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COLUMN: Too Ambitious

Asst. Sports Editor

Published: Thursday, January 23, 2014

Updated: Thursday, January 23, 2014 02:01

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Graham Beck / Heights Senior Staff

Chimes from an eerie movie commercial come over the speaker at Conte Forum, and for a moment, everything freezes.

The arena is empty except for the players on the floor and some season ticket holders scattered throughout the lower bowl. Olivier Hanlan is stretching out near half court, and Ryan Anderson is taking jumpers to warm-up for the team’s matchup. This scene has occurred at multiple home games throughout the season and sometimes, the team is not on the floor to hear Wale’s “Ambition.”

“The time is now, on everything,” rapper Wale Folarin says. Those lyrics are supposed to remind the team that the time to win is, well—now. Winning cannot be put aside for the team’s next game, whether it is against Virginia Tech, Syracuse, or North Carolina.

But the home games keep slipping away, and patience is running out among fans at Conte Forum. Many on social media have called for head coach Steve Donahue to be fired. The losses are piling up and some regard the Eagles as the nation’s most disappointing team.

As Meek Mill would say, for Boston College men’s basketball, times are harder than a cellar floor.

The Eagles are not only in the basement of the ACC, but also stuck in a miserable group. Of the 83 teams in the seven major basketball conferences formerly known as the Power Six before the split of the Big East, the Eagles are one of eight teams carrying a losing record. At 5-14, BC’s is the worst.

Donahue told The Heights in 2011 that each team he has aims to qualify for the Big Dance.

“It’s pretty simple,” Donahue said. “Rather than a goal, I always say to my team that the destination here is the NCAA tournament.”

The problem is that the program has only managed to make it as far as the second round of the NIT under Donahue, which occurred in his first season. The 2010 edition of the team was dependent not on Donahue’s recruits, but on a team Al Skinner left behind, which was fueled by Oklahoma City Thunder point guard Reggie Jackson.

It was no small feat to take a team of players barely known to Donahue to postseason play. The second season was a throwaway, and last season, Joe Rahon and Hanlan were brought in to improve the team’s backcourt. The freshman combination thrived, especially later in the season, as they gelled with an elder frontcourt.

In 2013-14, the Eagles were supposed to take the ACC by storm. But they have not. After nearly breaking .500 in its past campaign, it is highly unlikely the team will reach that mark this year.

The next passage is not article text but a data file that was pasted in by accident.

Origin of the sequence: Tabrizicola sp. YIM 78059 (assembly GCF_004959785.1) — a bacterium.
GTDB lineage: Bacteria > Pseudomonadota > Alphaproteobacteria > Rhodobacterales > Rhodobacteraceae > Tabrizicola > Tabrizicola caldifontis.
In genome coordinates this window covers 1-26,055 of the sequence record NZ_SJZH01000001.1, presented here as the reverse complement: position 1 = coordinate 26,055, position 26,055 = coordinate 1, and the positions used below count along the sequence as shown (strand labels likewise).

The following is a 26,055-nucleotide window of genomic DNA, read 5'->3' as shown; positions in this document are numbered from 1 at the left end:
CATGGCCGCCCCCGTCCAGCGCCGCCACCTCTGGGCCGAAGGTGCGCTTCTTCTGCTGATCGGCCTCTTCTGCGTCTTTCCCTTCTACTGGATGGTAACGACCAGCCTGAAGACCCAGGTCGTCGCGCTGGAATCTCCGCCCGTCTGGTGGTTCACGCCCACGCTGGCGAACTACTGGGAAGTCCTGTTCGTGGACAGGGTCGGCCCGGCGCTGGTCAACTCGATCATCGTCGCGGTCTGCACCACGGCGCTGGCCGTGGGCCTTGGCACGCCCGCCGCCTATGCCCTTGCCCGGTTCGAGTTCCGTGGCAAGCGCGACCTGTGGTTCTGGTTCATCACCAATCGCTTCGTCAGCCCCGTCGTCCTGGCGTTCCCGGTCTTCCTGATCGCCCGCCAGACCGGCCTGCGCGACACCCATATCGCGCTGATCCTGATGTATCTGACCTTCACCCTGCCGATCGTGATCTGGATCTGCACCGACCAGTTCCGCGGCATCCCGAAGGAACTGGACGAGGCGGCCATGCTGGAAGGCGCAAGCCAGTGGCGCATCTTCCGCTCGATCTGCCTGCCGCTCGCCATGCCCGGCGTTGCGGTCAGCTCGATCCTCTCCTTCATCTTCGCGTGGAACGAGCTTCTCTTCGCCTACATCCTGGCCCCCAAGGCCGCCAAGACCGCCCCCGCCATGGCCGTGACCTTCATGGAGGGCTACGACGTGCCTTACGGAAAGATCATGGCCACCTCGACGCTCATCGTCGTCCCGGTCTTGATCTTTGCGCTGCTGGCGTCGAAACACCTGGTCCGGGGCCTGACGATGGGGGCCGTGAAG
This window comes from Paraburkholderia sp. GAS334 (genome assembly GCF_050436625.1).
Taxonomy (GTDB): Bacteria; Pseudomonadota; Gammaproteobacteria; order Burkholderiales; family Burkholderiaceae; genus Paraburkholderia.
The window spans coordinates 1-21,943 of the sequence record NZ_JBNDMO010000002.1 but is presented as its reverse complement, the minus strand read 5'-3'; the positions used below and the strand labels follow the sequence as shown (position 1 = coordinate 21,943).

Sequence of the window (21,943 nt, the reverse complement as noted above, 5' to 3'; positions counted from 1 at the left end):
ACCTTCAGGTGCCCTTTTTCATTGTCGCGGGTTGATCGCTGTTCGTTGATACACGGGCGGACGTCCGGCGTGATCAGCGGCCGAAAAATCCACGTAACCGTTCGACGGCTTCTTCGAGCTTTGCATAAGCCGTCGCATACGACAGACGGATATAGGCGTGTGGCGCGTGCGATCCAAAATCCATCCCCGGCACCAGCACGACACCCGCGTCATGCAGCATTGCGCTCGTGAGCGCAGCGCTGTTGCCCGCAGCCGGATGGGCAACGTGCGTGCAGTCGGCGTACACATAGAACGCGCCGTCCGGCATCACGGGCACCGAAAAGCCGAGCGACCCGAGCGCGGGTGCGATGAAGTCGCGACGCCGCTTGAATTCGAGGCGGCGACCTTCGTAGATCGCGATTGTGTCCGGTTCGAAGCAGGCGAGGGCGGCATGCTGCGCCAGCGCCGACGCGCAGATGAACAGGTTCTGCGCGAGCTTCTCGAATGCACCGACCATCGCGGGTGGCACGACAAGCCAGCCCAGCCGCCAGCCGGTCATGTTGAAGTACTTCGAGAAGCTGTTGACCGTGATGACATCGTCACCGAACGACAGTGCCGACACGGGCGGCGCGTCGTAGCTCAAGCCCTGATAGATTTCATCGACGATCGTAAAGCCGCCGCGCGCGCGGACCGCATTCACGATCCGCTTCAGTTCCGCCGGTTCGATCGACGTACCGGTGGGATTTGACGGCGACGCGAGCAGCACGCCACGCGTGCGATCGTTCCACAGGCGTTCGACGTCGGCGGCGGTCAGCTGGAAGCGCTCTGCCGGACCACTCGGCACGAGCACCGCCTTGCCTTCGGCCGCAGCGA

Part of it is the ambitious schedule Donahue laid out for the team to face. But that schedule was supposed to produce results down the line, and it hasn’t.

“Here’s my battle: My battle is I’m gonna stay in the process,” Donahue said after the team suffered a crushing defeat at Harvard. “I’m not gonna stay in short-term results. That’s for everybody else, except me, and I know that’s kind of probably hard to understand, but that’s the only job I’ve got. I’m going hour-to-hour to be positive and build this program the way I want to. I put the schedule out there.”

The schedule was hard, but the team did not lose playing good basketball. Defense was a huge problem, and while it has improved since ACC play began, results against teams the Eagles would have hoped knock off, including Maryland, Clemson and Georgia Tech, are disheartening.

Donahue’s style of play also requires a lot of determination. He has based the team around 3-point shooting, as opposed to a sound inside game. The spread offense sticks four to five guys around the perimeter with each ready to shoot when given an open look. Three-point shots are low percentage and unreliable, but this team needs to make them to win. The Eagles have won just one game this season when making fewer than eight 3-pointers, the exception being the five required against a lowly Sacred Heart.

Shooting from long range provides a bit of suspense. The ball hangs in the air for a second. The crowd holds its breath before the ball ripples through the twine. While that brought students to their feet against Syracuse, it failed to produce victory in the end.

Against Washington and the Orange, the Eagles were lights out from distance, providing exciting basketball. Donahue’s team attacked the Huskies, especially, with quick ball movement.

This plan worked for Donahue at Cornell and the system, which can provide a thrilling style of play, could have generated excitement around Conte. But it seems the system is not being loved for its ambition.

Donahue’s spread is a far cry from Skinner’s grind-it-out flex offense, which ran pattern after pattern to jam the ball inside the paint. While the flex may not be pretty, those teams were very successful.

In the next few months, there is not much the team can do. Reasonably, qualifying for the NCAA Tournament is out of the question.

Donahue has put an emphasis on academics at Boston College and said in 2010, “I consider this an Ivy school in the ACC.”

But many criticize Donahue for trying to create a basketball utopia and next year’s recruiting nest is empty, according to ESPN.

So while Donahue & co. may envision playing beautiful basketball and draining 3-pointers, they’re finding out that it is easy to dream a dream, and harder to live it.

 

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